3. There is another point raised by the appellant on the judgment of the lower Appellate Court which rests on a firmer ground. The learned Additional District Judge, after discussing the question of limitation and the merits of the case- the decision on both those points being against the plaintiff-has made a certain observation at the end of his judgment. It is to the following effect: 'It seems to me that all 'the lands in possession of the defendants constitute only one tenancy under the plaintiff. Granting of separate receipts from 1316 B.E. cannot destroy the oneness of the Tenure.' The same question was raised before the learned Subordinate Judge in the trial Court and he came to the conclusion that the tenancies were separate. There was no cross-appeal by the defendants against this finding of the Subordinate Judge nor was any cross-objection filed. We may, therefore, assume that the parties were satisfied with the finding of the trial Court on the question. The observation of the learned Judge has bean challenged on two grounds. In the first place it is argued that it was necessary to consider this point on the findings of the Judge on the other issues raised in the suit. On this point the case of Barhamdeo Narayan Singh v. Mackenzie (1884) 10 Cal. 1095 has been relied upon. But in view of the observation of their Lordships of the Judicial Committee in the case of Mahomed Sulaiman V. Birendra Chandra Singh A.I.R. 1922 P.C. 405, we do not think that the Additional District Judge has done something which he was not justified in doing. As his judgment is subject to appeal to this Court, it is desirable that he should enter his finding on all the points raised. But, as we have observed, this point was not raised before him either by the appellant or by the respondent and the learned Judge has entered his finding, if it can be so called, without giving full consideration to the evidence on this point. The learned Subordinate. Judge has referred to many items of evidence in order to determine whether all these 4 tenancies were joint or separate. But there are further difficulties in the present case if the above observation made by the learned Judge is allowed to stand. Firstly, this observation is inconsistent with his finding that the entry in the record of rights in respect of the Khoda jote is correct. In the second place, the effect of the decree passed by the Judge is that the first tenure namely, the Khoda jote, is found to be permanent whereas the other three jotes, as recorded in the record of rights, are non-permanent. It seems anomalous that portion of a tenure should be permanent and the other portion non-permanent. We think that under these circumstances the learned Judge, finding that the plaintiff had failed to institute his suit within the statutory period, should not have proceeded to determine the question whether the tenures were one or separate. It is argued by the respondent that he was entitled to support the decree passed by the first Court, under Order 41, Rule 22, Civil Procedure Code, on a point found against him by that Court. This proposition of law cannot be questioned; but a finding on the question whether the tenancy was one or separate was not likely to affect the decree passed by the trial Court. The suit is not a suit for rant. It is one for a declaration that one of the jotes is not permanent. The finding that this jote formed part of a bigger jote would not affect the point at issue, the suit being limited to the declaration sought in respect of a particular jote and for the correction of the record of rights in that respect. It is, therefore, not a ground which is covered by Order 41, Rule 22. In this view of the matter we are of opinion that the remark above quoted from the judgment of the lower Appellate Court should be expunged and the decree passed by that Court in other respects be confirmed.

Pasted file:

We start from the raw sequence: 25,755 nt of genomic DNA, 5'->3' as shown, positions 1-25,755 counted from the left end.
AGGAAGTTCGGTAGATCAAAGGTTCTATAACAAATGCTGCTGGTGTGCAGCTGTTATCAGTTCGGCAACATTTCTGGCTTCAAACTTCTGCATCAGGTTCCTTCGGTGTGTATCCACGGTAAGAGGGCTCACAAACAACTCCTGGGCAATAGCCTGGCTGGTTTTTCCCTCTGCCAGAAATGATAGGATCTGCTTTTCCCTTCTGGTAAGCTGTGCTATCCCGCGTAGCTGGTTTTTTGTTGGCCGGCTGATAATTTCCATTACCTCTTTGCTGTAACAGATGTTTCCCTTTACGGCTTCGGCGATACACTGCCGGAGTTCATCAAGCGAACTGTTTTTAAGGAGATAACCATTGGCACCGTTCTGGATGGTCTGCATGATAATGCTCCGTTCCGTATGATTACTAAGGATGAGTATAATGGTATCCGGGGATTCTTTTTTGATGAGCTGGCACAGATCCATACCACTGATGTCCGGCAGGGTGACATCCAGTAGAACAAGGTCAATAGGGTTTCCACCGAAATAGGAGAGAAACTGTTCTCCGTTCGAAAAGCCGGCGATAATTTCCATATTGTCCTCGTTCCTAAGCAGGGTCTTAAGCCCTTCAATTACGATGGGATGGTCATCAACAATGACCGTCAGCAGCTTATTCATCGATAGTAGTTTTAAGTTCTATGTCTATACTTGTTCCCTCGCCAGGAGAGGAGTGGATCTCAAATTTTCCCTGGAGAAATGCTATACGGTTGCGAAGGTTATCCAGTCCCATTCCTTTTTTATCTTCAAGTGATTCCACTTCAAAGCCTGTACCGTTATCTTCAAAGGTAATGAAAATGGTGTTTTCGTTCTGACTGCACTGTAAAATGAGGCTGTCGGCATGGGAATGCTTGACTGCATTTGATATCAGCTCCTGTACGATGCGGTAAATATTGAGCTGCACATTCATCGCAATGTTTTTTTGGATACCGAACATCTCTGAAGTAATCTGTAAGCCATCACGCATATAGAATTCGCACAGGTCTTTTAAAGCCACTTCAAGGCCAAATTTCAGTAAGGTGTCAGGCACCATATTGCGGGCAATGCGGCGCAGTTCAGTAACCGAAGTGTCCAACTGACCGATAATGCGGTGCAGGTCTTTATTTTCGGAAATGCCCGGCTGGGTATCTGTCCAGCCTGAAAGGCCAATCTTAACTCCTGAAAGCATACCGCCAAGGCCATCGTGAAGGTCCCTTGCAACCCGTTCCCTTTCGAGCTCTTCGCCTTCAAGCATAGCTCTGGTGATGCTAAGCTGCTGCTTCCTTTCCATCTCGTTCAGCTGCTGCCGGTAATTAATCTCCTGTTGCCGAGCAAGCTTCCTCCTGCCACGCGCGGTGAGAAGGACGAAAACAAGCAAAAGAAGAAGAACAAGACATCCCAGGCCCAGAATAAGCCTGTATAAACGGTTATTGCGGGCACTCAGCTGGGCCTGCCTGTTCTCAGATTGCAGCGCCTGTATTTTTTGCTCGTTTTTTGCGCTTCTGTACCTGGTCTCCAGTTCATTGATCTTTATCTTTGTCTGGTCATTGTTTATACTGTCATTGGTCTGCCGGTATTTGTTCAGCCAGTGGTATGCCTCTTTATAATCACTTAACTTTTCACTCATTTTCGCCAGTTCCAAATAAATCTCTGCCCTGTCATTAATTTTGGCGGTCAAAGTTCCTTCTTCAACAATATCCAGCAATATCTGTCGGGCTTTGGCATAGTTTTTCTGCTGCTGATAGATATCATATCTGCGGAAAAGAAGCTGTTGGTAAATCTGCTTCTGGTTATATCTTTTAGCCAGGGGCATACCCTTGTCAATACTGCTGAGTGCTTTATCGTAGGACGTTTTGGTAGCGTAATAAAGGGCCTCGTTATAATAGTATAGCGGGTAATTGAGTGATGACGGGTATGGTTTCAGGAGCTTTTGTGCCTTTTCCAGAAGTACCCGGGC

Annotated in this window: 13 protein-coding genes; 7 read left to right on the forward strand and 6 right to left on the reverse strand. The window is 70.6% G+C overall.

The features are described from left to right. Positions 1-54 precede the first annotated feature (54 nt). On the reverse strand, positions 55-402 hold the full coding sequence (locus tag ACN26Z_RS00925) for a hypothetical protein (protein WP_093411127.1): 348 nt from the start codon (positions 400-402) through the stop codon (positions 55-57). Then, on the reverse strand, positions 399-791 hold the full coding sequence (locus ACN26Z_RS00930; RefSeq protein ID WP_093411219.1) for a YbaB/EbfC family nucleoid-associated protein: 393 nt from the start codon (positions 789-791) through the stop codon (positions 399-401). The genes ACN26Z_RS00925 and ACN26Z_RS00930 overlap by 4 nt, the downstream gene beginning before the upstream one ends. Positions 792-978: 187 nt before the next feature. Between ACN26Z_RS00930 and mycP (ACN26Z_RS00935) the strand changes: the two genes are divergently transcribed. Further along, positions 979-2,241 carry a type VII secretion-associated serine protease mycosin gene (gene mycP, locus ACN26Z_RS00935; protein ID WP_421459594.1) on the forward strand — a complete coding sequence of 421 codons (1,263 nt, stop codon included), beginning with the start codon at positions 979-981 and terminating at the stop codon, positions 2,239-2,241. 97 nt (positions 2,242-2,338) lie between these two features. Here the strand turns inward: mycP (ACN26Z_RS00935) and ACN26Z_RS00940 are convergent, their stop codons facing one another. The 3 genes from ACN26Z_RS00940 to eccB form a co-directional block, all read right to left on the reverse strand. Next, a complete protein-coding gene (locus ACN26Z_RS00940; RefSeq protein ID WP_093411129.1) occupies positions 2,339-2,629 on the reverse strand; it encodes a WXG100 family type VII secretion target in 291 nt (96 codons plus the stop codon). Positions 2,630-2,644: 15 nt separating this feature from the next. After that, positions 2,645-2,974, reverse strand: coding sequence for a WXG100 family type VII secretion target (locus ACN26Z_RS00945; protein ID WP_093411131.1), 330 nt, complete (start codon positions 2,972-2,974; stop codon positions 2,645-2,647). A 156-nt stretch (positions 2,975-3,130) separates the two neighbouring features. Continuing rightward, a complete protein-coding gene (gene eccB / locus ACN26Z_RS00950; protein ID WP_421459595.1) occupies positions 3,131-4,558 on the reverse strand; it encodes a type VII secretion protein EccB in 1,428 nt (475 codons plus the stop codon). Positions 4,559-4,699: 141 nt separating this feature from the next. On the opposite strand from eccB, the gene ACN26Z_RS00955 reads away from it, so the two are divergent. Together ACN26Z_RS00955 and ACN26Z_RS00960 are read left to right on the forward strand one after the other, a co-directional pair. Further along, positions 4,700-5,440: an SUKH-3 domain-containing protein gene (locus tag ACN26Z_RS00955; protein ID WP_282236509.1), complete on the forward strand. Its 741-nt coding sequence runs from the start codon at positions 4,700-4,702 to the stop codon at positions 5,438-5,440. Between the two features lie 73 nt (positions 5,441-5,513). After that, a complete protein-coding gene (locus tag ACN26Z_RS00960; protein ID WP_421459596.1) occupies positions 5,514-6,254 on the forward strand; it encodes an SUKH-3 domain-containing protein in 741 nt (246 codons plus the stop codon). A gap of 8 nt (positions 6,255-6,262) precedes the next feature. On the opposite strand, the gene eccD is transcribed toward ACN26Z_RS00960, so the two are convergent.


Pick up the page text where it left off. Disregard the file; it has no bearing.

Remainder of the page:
4. The result is that this appeal is dismissed with costs.